BOSTON -- Seven sisters from Boston have all been diagnosed with breast cancer despite no strong family history, and the medical mystery has their doctors stumped.
And some of the siblings have had it more than once.
It started back in 1995 with Betty, who is the oldest. Then, over the next 20 years, it was one after the other.
Each time one of the them became sick, the others rallied around her. They all thought Nancy might be the one exception to their unlucky rule, until last year, when they were crushed to learn she was also stricken with the disease.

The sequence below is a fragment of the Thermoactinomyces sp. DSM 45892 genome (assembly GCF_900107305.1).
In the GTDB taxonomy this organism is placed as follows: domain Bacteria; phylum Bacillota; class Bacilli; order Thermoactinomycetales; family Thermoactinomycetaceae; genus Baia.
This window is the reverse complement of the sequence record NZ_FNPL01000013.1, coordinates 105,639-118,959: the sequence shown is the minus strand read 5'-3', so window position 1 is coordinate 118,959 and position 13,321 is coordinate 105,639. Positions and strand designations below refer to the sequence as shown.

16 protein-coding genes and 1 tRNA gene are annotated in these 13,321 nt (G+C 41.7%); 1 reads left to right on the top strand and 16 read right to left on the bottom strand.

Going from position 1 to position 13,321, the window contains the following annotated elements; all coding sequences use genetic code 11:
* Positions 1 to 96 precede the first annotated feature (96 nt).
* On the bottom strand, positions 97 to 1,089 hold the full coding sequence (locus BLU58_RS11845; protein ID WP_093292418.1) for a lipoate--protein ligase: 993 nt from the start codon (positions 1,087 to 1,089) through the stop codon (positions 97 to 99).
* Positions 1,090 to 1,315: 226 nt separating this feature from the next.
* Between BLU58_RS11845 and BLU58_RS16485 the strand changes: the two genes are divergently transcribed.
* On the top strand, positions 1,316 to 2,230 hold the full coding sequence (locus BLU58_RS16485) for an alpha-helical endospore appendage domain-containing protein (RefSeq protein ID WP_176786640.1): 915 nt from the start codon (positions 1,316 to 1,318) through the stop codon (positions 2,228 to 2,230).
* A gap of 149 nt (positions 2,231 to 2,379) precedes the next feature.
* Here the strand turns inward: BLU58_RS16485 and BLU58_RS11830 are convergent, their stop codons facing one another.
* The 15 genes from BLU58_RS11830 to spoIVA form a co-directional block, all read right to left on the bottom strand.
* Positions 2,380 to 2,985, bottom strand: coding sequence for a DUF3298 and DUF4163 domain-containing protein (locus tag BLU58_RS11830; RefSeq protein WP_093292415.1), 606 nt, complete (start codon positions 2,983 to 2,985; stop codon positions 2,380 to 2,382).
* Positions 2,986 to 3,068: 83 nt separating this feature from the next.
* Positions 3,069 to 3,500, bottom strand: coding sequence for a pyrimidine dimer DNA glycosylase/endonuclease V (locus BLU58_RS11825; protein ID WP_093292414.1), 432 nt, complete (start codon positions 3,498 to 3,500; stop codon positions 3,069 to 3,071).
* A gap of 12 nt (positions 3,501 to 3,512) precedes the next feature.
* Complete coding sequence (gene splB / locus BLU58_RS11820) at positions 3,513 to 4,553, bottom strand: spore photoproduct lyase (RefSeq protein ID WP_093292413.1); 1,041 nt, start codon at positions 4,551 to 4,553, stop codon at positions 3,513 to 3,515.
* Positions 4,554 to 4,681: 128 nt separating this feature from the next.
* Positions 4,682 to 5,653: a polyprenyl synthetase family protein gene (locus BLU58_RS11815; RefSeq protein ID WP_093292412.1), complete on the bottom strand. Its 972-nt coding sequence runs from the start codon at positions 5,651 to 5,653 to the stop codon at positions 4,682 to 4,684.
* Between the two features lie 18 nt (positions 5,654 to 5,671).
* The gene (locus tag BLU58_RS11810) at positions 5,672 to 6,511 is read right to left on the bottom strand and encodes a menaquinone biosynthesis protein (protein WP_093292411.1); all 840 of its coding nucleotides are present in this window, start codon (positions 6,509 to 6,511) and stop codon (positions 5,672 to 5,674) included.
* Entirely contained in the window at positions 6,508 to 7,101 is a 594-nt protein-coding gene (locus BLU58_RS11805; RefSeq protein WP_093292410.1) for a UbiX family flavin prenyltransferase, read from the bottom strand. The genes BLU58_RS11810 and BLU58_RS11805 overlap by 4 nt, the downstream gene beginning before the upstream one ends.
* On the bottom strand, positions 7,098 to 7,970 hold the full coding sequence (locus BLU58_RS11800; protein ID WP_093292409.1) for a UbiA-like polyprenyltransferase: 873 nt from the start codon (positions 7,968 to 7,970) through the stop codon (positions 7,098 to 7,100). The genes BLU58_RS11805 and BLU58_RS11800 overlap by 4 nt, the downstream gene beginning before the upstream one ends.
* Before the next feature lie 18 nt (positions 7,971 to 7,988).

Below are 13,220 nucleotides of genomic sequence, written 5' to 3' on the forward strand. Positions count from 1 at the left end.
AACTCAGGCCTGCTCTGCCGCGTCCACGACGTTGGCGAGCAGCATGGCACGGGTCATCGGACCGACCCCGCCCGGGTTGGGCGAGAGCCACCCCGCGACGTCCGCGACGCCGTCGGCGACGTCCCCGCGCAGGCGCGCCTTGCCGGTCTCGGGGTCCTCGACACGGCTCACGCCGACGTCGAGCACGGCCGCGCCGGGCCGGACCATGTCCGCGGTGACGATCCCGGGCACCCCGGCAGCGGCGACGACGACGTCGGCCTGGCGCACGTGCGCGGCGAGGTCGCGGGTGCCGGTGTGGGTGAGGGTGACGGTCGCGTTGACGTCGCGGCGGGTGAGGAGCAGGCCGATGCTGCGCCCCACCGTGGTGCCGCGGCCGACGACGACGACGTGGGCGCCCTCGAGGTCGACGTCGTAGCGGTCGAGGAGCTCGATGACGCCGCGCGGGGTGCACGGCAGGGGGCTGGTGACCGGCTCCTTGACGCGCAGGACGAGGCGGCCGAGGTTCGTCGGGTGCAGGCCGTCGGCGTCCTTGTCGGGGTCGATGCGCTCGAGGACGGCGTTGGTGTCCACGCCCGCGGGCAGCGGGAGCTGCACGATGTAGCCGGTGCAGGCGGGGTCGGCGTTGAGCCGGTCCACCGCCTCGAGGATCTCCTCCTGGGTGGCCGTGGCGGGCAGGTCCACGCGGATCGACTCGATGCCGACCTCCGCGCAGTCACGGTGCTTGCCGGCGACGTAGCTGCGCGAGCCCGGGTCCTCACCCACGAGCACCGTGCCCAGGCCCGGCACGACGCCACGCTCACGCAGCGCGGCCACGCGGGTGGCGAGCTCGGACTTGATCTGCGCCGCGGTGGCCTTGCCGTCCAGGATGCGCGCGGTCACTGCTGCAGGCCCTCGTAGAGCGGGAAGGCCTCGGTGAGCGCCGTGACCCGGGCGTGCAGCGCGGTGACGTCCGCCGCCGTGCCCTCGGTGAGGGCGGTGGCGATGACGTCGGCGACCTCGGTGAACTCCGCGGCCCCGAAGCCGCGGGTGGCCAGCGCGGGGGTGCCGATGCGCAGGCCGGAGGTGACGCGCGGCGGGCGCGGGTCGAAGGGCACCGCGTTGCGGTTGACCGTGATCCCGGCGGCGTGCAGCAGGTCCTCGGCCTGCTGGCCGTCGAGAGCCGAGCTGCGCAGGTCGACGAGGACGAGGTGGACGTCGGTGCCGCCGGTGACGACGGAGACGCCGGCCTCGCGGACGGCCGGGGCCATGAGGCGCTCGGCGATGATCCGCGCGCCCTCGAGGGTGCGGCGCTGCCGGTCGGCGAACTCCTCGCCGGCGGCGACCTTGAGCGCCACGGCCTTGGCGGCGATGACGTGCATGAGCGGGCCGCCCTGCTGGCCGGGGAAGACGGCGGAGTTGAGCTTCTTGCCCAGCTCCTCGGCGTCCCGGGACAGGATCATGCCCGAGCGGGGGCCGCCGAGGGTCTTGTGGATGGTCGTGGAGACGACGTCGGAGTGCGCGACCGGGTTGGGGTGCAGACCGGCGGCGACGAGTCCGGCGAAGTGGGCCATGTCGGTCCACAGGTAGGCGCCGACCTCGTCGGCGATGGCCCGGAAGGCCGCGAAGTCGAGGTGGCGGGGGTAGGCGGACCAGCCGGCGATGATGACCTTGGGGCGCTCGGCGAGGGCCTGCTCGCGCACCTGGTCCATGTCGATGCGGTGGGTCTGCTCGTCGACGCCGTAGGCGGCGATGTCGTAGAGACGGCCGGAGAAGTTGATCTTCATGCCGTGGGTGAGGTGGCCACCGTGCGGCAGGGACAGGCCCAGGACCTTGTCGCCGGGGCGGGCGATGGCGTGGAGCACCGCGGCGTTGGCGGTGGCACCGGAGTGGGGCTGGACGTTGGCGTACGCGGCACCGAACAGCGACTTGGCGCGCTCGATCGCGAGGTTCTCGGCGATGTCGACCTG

"When Nancy got it, I passed out," sister Mary said. "Hers was the worst. Stage four...Every one of us was in tears."
Their doctors says they're all negative for the BRCA breast cancer gene, which can serve as an early warning sign to a likely diagnosis later in life.
Some wonder if it was the coal plant they grew up next to in South Boston that could be a contributing factor.
Dr. Irene Kuter, from Massachusetts General Hospital, has treated six of the seven women.
And while an environmental or genetic link is still possible, she's exploring another possibility.
"Maybe it's something unusual," she said. "Maybe it's a virus."
If that turns out to be true, it means the brave sisters could teach the world something new about breast cancer.